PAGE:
To begin with, I agree that reading the National Energy Board (NEB) document on the Enbridge pipeline proposal is a good idea. However, I don’t agree with the way your article was written. It is, at points, belittling, incoherent, jumbled, and reeks of rage.
First telling people they, “. . . should put their cynicism on the shelf . . .” regarding the report, reveals not only an aura of superiority by the writers to the readers by telling us what we should do, but an ignorance of the wider context of the external processes affecting the report. I prefer to give readers the benefit of the doubt that they are critically reflective enough to decide whether or not a cynical approach is
Second, your choice of examples claiming that critiques of the project are clearly identified and acknowledged bear questioning, particularly the example of the Michel First Nation, which was simply a documented statement and provides no insight as to whether the NEB took this into consideration. The following quote from the NEB report shows the depth of understanding this committee lacks of First Nations culture and values by deciding for them what constitutes Aboriginal cultural and spiritual practices:
“The Panel does not share the view of some Aboriginal groups that the impacts associated with this project during construction and routine operations would eliminate the opportunity for Aboriginal groups to maintain their cultural and spiritual practices and the pursuit of their traditional uses and interests associated with the lands, waters, or resources.”
Third, the statement, “. . . the Report is simply documenting the changing of the tide,” is incorrect. The report does not document any changing of the tide. The report identifies issues of concern that arose during the NEB hearings. It doesn’t even make sense metaphorically unless you decide to bring politics into it, then you’re going beyond your stated context for examination of the report. Reading the report without the necessary political context is like believing tap water originates in the tap while ignoring the infrastructure and origins of the actual water. Reports do not exist in a political vacuum; where is the context?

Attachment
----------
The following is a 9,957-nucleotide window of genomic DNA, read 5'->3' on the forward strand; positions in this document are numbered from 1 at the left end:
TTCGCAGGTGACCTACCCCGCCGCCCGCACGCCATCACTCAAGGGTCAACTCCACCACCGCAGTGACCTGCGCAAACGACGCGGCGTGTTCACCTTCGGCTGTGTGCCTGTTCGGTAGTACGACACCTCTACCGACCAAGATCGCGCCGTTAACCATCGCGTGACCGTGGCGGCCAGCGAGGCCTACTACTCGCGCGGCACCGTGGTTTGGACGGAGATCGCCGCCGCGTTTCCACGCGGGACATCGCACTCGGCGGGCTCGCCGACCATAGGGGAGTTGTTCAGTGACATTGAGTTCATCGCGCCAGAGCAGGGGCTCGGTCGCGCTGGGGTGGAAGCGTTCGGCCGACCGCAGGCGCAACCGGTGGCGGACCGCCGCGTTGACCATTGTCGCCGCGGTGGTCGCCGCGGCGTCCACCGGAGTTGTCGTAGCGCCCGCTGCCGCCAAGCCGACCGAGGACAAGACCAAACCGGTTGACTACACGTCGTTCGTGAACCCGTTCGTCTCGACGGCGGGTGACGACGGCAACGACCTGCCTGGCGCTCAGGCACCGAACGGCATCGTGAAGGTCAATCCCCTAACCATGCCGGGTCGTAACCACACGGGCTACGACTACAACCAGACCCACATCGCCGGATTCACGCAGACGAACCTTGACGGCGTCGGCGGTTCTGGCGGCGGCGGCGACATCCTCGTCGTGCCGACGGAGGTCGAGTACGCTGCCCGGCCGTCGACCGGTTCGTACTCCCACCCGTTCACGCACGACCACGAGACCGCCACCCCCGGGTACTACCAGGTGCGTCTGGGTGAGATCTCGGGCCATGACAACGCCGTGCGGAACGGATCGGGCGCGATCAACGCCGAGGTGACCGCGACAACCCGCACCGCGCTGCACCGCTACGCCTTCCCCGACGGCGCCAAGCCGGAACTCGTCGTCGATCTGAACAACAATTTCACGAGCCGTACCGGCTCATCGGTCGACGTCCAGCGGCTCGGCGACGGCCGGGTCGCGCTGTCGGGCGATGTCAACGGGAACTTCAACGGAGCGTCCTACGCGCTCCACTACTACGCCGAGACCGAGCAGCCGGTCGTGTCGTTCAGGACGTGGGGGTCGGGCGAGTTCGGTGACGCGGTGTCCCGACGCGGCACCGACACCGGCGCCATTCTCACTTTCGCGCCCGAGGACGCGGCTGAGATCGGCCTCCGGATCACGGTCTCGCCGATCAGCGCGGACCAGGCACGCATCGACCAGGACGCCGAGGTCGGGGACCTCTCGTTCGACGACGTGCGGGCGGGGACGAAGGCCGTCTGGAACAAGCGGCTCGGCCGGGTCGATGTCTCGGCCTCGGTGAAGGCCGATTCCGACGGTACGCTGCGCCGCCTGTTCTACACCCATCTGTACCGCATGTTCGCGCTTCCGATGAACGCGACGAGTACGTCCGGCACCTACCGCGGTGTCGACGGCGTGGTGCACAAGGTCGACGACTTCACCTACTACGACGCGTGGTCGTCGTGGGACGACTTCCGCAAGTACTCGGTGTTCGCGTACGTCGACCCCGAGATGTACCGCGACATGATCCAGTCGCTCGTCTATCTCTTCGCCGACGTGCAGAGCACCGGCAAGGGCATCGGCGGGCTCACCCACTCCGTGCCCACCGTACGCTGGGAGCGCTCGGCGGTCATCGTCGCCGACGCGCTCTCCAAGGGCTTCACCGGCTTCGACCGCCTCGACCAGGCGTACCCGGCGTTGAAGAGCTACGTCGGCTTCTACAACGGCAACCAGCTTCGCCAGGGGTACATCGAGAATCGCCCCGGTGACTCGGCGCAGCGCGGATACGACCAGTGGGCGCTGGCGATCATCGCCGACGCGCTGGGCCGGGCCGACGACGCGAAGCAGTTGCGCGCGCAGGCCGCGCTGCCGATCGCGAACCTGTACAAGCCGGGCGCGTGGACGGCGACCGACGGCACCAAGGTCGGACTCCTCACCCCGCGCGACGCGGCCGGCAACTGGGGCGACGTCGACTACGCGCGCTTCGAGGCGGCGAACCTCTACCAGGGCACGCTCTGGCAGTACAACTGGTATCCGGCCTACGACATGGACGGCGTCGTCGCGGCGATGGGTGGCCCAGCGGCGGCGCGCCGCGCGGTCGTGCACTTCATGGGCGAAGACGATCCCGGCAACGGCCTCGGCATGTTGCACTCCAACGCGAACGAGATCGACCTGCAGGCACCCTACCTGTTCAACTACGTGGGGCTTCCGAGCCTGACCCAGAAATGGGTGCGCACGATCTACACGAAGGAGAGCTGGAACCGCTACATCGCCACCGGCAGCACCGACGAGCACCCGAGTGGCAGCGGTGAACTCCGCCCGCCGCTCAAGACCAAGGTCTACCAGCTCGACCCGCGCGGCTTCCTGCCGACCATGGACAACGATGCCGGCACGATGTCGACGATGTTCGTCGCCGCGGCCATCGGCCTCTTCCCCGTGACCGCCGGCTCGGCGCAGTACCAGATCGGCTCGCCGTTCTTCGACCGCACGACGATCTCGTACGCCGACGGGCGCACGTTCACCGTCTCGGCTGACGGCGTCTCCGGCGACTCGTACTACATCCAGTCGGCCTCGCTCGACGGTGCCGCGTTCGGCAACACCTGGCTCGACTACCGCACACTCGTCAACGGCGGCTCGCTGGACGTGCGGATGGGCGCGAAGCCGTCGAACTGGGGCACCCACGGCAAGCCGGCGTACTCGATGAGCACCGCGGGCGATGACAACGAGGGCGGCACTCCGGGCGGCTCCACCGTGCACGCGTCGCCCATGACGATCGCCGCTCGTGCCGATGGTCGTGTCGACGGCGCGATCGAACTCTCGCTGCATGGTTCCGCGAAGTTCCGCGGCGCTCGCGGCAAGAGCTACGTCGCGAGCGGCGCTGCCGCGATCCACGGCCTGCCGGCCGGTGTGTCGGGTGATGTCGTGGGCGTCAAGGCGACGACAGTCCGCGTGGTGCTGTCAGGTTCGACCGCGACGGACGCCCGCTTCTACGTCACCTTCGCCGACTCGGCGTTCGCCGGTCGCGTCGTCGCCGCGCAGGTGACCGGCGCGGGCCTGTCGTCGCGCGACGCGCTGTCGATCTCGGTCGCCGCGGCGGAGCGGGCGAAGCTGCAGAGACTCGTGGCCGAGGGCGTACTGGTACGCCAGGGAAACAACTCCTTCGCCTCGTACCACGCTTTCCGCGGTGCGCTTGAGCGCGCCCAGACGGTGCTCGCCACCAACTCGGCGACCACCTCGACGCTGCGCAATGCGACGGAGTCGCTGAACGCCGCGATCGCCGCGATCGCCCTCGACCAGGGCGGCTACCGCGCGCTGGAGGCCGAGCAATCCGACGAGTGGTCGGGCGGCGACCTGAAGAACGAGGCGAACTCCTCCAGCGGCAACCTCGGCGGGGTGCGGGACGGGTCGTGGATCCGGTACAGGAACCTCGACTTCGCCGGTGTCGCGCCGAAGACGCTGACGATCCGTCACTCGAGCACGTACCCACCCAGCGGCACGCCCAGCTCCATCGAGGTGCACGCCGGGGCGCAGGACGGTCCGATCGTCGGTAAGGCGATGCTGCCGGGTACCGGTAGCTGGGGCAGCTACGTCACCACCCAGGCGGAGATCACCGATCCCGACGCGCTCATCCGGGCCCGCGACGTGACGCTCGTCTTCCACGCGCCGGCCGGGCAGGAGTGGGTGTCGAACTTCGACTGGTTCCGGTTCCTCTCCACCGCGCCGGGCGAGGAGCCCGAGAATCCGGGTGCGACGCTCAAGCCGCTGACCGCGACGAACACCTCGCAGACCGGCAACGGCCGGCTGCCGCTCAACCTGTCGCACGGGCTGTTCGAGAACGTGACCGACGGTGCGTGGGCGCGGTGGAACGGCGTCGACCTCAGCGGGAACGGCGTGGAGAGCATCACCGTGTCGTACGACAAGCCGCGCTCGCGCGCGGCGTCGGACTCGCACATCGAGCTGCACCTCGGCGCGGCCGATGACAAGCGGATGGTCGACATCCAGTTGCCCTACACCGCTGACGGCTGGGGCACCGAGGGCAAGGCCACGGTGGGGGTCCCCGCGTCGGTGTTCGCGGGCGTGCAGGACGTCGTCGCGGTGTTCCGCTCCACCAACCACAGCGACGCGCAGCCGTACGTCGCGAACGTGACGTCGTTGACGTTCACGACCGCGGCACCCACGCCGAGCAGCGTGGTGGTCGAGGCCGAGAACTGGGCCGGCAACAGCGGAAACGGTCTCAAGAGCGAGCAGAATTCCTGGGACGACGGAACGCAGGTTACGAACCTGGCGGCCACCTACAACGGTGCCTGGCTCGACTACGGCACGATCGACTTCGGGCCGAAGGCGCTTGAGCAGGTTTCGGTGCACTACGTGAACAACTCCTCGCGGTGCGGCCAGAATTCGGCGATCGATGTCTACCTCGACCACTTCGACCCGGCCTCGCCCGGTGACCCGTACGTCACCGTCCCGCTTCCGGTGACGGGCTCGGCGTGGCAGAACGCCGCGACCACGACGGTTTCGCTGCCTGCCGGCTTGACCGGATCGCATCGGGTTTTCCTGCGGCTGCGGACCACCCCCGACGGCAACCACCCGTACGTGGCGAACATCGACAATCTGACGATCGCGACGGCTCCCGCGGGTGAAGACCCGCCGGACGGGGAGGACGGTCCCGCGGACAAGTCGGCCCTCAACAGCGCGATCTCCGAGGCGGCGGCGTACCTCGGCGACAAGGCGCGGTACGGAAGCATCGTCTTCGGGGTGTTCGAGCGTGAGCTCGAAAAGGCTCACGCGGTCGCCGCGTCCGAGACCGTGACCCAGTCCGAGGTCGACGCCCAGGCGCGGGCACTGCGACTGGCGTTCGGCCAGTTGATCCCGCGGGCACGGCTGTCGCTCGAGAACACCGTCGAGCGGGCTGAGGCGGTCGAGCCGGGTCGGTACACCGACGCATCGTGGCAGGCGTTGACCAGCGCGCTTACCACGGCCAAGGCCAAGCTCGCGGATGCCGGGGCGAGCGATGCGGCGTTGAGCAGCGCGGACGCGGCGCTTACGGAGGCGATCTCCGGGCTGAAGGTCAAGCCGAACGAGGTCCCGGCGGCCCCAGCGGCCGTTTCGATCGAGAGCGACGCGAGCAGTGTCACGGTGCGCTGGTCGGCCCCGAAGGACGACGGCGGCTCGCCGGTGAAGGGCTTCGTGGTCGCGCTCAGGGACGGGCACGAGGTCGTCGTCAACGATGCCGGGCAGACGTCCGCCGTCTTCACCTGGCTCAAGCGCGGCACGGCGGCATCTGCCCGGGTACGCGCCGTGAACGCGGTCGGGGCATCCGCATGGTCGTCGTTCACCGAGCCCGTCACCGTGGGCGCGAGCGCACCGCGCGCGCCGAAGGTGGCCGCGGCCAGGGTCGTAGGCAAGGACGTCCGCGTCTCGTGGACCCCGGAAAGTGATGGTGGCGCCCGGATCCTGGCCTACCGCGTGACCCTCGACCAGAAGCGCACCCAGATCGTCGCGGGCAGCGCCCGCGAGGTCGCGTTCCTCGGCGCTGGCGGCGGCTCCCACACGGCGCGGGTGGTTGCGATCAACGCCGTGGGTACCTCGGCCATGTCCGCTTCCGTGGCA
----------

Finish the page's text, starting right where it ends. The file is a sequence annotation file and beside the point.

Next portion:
The statement that, “general opposition is more solid than ever” does not reflect recent public opinion polls that suggest more support for the Northern Gateway. This editorial also claims that the only reason the panel’s decision warrants controversy is because it “swings the process in favour of pro-pipeline parties.” This does not make logical sense when considered along with the statement in the previous paragraph that the “public and provincial opinions remain divided.” If this is the case, then it would be logical to conclude that if the project was not approved there would be a similar public reaction from those who are pro-pipeline.
In concluding, the editorial opines, “Connections will probably do little to dissuade those convinced that the decision is arbitrary and unfair.” While this may be correct, it again lacks context; there is nothing arbitrary about the government’s ideological bent that Canada’s future is as an energy superpower. To think that this does not influence those judging the proposal is naive.
Overall, this article does little to promote engagement with the NEB report, clarifies the editorial staff’s pro-pipeline bent, and increases polarization between those for and against the proposal.